Couple find gold coins worth £250,000 while renovating kitchen of North Yorkshire home

The find of over 260 coins is one of the largest on archaeological record from Britain, and certainly for the 18th Century period. Credit: Spink

A couple quite literally struck gold while renovating their kitchen after they discovered a hoard of rare coins, worth £250,000, buried under the floor.

The couple, from Ellerby in North Yorkshire, thought they'd hit an electrical cable beneath the concrete floor, but it turned out to be a cup filled to the brim with over 260 gold coins.

The oldest dates from the reign of James I and the coins cover the Stuart period right up to the dying days of George I.

The cup's handle was broken and it's thought this is why it was used as a storage vessel for the coins. Credit: Spink

The collection has been valued at £250,000 and will be sold by auctioneers Spink in October.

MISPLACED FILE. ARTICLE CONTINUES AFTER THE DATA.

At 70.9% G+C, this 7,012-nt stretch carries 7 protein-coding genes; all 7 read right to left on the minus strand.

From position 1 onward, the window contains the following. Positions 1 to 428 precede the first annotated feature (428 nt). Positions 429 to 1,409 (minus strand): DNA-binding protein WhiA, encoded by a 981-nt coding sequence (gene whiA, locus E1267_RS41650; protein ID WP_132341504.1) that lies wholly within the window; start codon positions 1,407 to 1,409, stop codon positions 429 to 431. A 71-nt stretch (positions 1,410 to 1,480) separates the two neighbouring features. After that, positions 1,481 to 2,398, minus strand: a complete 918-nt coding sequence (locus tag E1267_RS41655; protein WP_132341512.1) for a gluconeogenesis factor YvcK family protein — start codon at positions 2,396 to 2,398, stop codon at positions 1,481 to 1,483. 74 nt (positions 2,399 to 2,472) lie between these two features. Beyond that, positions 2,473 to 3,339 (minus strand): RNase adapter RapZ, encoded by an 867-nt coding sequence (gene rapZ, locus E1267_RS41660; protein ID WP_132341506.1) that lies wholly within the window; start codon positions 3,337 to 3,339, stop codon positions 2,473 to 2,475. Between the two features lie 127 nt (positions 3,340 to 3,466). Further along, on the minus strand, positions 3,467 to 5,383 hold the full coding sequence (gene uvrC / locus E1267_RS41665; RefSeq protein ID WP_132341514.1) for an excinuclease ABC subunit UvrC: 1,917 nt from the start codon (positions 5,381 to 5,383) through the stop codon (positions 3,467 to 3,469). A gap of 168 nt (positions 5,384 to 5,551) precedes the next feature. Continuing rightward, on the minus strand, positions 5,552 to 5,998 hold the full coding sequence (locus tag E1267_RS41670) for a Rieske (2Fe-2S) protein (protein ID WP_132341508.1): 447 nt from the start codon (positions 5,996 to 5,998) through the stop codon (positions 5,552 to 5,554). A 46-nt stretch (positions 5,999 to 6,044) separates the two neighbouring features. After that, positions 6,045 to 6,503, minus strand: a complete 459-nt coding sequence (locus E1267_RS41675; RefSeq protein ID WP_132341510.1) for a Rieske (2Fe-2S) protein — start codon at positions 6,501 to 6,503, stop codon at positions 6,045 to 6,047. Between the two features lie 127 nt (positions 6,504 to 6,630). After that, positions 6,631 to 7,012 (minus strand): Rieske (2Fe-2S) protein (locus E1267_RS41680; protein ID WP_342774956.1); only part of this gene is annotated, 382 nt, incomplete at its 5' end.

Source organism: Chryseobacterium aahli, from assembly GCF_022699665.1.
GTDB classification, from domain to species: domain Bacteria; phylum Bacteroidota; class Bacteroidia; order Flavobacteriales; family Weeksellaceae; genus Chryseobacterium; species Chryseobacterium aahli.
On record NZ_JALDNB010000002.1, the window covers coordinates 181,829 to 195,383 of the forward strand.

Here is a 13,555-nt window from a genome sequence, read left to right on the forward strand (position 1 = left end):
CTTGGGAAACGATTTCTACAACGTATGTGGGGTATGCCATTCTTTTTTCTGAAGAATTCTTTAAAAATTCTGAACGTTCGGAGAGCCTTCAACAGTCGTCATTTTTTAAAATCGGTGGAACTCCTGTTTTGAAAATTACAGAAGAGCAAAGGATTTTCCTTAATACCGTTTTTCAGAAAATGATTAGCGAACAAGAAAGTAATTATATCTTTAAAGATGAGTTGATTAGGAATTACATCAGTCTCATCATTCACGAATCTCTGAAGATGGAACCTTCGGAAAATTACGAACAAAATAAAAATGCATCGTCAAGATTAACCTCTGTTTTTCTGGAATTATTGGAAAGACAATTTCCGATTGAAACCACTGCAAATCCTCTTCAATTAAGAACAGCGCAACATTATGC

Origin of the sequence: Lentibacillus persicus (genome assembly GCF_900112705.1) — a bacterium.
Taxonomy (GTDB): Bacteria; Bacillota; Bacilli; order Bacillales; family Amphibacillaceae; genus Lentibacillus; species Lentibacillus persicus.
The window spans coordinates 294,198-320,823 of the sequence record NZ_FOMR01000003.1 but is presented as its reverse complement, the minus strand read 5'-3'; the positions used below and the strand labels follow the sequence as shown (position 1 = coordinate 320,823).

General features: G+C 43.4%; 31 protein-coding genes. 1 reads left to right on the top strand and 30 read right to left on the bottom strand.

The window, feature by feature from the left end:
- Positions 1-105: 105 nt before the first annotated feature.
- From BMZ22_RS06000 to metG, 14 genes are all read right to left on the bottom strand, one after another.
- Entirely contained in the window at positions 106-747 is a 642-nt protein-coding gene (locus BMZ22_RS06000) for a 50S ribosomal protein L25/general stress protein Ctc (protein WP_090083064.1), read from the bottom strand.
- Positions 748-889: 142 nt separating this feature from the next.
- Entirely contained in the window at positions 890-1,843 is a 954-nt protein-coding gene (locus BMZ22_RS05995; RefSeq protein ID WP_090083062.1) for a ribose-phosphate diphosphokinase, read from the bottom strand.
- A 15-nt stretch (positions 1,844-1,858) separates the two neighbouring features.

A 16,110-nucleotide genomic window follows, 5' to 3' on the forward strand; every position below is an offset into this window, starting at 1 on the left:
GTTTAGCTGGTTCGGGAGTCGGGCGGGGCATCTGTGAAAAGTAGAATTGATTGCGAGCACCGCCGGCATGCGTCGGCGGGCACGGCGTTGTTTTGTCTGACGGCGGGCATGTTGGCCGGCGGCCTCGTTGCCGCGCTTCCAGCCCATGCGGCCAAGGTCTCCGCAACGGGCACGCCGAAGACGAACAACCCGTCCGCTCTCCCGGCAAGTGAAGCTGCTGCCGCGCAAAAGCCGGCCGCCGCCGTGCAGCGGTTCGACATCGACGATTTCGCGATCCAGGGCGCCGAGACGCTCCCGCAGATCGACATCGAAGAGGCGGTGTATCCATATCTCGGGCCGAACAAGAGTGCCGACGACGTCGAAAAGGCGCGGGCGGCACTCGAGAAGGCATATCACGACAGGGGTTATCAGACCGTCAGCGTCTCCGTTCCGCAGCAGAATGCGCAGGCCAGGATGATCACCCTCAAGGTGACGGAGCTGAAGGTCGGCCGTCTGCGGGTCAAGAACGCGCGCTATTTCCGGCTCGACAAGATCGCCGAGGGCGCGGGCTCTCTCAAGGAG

The couple, who want to remain anonymous, reported their find to the auctioneers shortly after they made the discovery in 2019.

Coins can be declared treasure and become crown property if two or more are found and are at least 300 years old.

As the youngest coin was only 292 years old when the couple found it, the entire collection was ruled as being less than three centuries old.

This meant the couple were declared the official owners of the hoard and could put it up for sale.

The coin hoard in situ. The couple were putting a new floor in when they made the find. Credit: Spink

The original owners of the coins are thought to have been Joseph and Sarah Fernley-Maisters, who married in 1694.

The Maisters were perhaps the most influential merchant family in Hull from the late 16th to 18th centuries.

They traded iron ore, timber and coal, and several generations of the family served as Members of Parliament in the early 1700s.

Auctioneer Gregory Edmund from Spink said: "It is a wonderful and truly unexpected discovery from so unassuming a find location.

"It is an enormous privilege to share in this wonderful find and explore this hoard for the benefit of future generations."

Watch: Auctioneer Gregory Edmund explains the significance of the find